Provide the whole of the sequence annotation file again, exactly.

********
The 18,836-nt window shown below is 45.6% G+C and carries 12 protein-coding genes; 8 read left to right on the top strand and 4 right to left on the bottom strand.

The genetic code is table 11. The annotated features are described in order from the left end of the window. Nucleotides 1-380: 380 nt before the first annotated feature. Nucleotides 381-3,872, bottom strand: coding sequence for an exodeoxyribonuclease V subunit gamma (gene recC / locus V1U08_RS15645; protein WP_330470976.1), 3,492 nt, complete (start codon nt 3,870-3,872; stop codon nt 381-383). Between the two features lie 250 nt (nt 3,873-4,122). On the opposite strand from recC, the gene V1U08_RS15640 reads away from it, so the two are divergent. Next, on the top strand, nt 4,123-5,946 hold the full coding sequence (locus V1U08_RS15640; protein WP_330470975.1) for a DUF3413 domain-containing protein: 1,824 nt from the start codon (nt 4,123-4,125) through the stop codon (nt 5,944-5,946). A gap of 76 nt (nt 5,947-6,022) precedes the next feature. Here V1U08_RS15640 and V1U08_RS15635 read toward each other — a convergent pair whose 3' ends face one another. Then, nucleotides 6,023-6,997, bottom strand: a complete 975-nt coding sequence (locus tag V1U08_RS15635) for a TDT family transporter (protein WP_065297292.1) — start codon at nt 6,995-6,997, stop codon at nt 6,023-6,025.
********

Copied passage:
The 18,836-nt window shown below is 45.6% G+C and carries 12 protein-coding genes; 8 read left to right on the top strand and 4 right to left on the bottom strand.

The genetic code is table 11. The annotated features are described in order from the left end of the window. Nucleotides 1-380: 380 nt before the first annotated feature. Nucleotides 381-3,872, bottom strand: coding sequence for an exodeoxyribonuclease V subunit gamma (gene recC / locus V1U08_RS15645; protein WP_330470976.1), 3,492 nt, complete (start codon nt 3,870-3,872; stop codon nt 381-383). Between the two features lie 250 nt (nt 3,873-4,122). On the opposite strand from recC, the gene V1U08_RS15640 reads away from it, so the two are divergent. Next, on the top strand, nt 4,123-5,946 hold the full coding sequence (locus V1U08_RS15640; protein WP_330470975.1) for a DUF3413 domain-containing protein: 1,824 nt from the start codon (nt 4,123-4,125) through the stop codon (nt 5,944-5,946). A gap of 76 nt (nt 5,947-6,022) precedes the next feature. Here V1U08_RS15640 and V1U08_RS15635 read toward each other — a convergent pair whose 3' ends face one another. Then, nucleotides 6,023-6,997, bottom strand: a complete 975-nt coding sequence (locus tag V1U08_RS15635) for a TDT family transporter (protein WP_065297292.1) — start codon at nt 6,995-6,997, stop codon at nt 6,023-6,025.